Not Quite Jerusalem
Finborough Theatre, London
Wyndham’s Theatre, London
The Mikvah Project
Orange Tree, Richmond, London
The Playground Theatre, London
Multiple plays currently in London about Judaism can be attributed to the recent urgent topicality in Britain of Jewishness and, its toxic historical corollary, anti-Semitism.
Not Quite Jerusalem, which won Paul Kember the Evening Standard Most Promising Playwright Award in 1980, is set on a kibbutz near Jerusalem in the year Margaret Thatcher was first elected. Four Brits have volunteered to continue the building of an Israeli state that is barely three decades old.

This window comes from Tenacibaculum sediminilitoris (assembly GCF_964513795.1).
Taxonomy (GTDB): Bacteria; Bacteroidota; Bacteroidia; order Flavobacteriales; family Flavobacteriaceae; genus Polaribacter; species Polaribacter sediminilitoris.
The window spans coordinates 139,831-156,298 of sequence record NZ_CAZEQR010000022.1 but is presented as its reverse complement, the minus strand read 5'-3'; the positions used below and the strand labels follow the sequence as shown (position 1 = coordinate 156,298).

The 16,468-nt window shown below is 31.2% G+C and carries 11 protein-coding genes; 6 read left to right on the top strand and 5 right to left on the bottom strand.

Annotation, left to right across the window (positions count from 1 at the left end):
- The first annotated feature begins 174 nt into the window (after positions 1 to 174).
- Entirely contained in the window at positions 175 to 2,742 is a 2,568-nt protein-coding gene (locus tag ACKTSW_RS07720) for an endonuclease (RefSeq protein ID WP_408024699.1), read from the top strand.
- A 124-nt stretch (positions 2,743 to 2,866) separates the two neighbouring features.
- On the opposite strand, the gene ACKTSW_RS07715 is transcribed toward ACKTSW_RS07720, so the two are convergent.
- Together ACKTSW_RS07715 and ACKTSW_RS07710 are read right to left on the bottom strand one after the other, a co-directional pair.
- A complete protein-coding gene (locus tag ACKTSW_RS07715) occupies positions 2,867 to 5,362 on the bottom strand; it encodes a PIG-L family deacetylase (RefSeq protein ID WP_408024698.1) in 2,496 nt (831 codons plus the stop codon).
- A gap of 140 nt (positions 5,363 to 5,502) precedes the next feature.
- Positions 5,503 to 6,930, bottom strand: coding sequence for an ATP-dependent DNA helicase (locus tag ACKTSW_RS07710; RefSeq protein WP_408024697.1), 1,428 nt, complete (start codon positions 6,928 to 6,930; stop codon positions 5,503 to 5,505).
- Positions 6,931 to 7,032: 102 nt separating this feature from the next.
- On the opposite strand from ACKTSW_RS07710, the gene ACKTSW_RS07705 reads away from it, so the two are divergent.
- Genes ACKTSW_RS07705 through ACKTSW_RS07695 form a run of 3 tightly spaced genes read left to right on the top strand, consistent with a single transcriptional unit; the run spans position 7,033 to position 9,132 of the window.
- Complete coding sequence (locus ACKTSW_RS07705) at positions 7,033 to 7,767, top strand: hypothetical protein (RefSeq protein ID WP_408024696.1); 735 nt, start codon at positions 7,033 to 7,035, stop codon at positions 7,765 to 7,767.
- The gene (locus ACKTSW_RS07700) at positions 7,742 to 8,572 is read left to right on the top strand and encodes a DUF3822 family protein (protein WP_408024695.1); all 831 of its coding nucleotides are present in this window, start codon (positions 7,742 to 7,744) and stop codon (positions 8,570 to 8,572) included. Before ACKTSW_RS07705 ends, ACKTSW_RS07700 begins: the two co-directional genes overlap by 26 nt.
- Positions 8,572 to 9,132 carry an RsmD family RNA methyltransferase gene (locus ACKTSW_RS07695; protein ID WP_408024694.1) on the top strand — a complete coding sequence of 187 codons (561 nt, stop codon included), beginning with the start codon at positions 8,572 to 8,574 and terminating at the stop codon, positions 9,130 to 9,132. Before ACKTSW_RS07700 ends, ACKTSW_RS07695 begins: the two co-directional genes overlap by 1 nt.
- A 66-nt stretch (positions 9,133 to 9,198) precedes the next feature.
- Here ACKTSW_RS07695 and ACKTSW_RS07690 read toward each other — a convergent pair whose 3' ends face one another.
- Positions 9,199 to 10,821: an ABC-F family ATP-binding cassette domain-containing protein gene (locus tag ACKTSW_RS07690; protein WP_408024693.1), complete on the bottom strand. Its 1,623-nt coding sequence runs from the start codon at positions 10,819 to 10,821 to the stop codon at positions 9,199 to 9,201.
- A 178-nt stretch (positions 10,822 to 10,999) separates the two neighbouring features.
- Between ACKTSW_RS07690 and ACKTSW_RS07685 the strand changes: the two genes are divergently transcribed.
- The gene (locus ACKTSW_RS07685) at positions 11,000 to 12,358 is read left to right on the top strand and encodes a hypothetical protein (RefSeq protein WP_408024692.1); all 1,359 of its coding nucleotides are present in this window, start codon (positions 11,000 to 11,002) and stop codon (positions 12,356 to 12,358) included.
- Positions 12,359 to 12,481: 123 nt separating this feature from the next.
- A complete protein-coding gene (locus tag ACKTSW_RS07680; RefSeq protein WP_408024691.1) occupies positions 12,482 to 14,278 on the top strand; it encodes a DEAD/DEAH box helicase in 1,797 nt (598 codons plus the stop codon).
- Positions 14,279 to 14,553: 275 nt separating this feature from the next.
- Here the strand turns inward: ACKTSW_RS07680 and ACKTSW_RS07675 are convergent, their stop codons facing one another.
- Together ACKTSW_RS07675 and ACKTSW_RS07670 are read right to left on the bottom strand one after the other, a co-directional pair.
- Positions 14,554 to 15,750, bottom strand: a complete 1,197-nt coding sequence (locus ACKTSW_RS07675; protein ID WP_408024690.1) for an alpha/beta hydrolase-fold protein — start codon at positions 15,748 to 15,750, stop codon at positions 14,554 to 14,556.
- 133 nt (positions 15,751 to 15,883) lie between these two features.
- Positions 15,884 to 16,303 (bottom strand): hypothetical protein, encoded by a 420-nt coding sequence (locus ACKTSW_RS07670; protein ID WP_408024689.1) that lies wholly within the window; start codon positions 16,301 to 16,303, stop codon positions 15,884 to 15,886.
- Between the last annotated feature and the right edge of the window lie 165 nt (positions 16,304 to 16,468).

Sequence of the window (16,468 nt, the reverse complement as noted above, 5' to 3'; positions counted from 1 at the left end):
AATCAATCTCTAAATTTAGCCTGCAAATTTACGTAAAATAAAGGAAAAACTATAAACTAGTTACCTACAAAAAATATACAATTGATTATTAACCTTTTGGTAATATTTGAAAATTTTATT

Because of William Blake, “Jerusalem”, when used in English writing, invariably invokes the Anglican rather than Jewish homeland. Israel’s socialist, communitarian founding principles are contrasted with an English working class dully suppliant to a right-wing establishment that uses them to its own advantage. That aspect of the play felt astonishingly topical now; what has poignantly changed is Israel’s international reputation. A young friend told me that a UK student kibbutznik these days would be advised to keep the trip quiet, at risk of campus ostracism.